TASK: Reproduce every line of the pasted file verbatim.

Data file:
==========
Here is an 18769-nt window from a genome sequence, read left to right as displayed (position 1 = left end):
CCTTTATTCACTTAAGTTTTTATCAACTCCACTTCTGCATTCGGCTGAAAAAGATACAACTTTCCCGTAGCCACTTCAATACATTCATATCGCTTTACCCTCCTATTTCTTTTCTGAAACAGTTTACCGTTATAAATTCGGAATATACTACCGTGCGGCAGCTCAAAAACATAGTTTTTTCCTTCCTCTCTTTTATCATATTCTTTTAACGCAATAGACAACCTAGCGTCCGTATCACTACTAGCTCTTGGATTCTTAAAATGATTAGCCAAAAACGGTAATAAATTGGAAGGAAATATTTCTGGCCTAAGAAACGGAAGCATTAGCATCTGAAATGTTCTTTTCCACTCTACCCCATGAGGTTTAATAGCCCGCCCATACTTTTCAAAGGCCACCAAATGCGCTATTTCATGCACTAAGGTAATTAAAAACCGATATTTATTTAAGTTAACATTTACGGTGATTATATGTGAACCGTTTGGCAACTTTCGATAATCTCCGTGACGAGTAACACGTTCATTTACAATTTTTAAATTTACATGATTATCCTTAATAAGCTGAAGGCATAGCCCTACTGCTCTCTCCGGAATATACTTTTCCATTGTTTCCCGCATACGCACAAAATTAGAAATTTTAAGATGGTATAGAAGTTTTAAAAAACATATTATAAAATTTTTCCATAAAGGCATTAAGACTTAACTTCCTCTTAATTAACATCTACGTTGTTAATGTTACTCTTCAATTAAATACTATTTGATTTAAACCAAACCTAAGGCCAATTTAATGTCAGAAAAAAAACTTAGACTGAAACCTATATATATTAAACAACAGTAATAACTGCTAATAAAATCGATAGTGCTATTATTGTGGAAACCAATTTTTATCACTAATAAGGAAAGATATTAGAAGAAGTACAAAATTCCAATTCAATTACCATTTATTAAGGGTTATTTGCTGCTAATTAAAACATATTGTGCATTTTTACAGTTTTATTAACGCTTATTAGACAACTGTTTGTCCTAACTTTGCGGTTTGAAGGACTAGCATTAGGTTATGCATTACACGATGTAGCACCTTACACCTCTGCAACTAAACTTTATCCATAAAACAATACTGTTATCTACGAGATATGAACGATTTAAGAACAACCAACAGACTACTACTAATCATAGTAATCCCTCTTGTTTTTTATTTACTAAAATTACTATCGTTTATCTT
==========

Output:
Here is an 18769-nt window from a genome sequence, read left to right as displayed (position 1 = left end):
CCTTTATTCACTTAAGTTTTTATCAACTCCACTTCTGCATTCGGCTGAAAAAGATACAACTTTCCCGTAGCCACTTCAATACATTCATATCGCTTTACCCTCCTATTTCTTTTCTGAAACAGTTTACCGTTATAAATTCGGAATATACTACCGTGCGGCAGCTCAAAAACATAGTTTTTTCCTTCCTCTCTTTTATCATATTCTTTTAACGCAATAGACAACCTAGCGTCCGTATCACTACTAGCTCTTGGATTCTTAAAATGATTAGCCAAAAACGGTAATAAATTGGAAGGAAATATTTCTGGCCTAAGAAACGGAAGCATTAGCATCTGAAATGTTCTTTTCCACTCTACCCCATGAGGTTTAATAGCCCGCCCATACTTTTCAAAGGCCACCAAATGCGCTATTTCATGCACTAAGGTAATTAAAAACCGATATTTATTTAAGTTAACATTTACGGTGATTATATGTGAACCGTTTGGCAACTTTCGATAATCTCCGTGACGAGTAACACGTTCATTTACAATTTTTAAATTTACATGATTATCCTTAATAAGCTGAAGGCATAGCCCTACTGCTCTCTCCGGAATATACTTTTCCATTGTTTCCCGCATACGCACAAAATTAGAAATTTTAAGATGGTATAGAAGTTTTAAAAAACATATTATAAAATTTTTCCATAAAGGCATTAAGACTTAACTTCCTCTTAATTAACATCTACGTTGTTAATGTTACTCTTCAATTAAATACTATTTGATTTAAACCAAACCTAAGGCCAATTTAATGTCAGAAAAAAAACTTAGACTGAAACCTATATATATTAAACAACAGTAATAACTGCTAATAAAATCGATAGTGCTATTATTGTGGAAACCAATTTTTATCACTAATAAGGAAAGATATTAGAAGAAGTACAAAATTCCAATTCAATTACCATTTATTAAGGGTTATTTGCTGCTAATTAAAACATATTGTGCATTTTTACAGTTTTATTAACGCTTATTAGACAACTGTTTGTCCTAACTTTGCGGTTTGAAGGACTAGCATTAGGTTATGCATTACACGATGTAGCACCTTACACCTCTGCAACTAAACTTTATCCATAAAACAATACTGTTATCTACGAGATATGAACGATTTAAGAACAACCAACAGACTACTACTAATCATAGTAATCCCTCTTGTTTTTTATTTACTAAAATTACTATCGTTTATCTT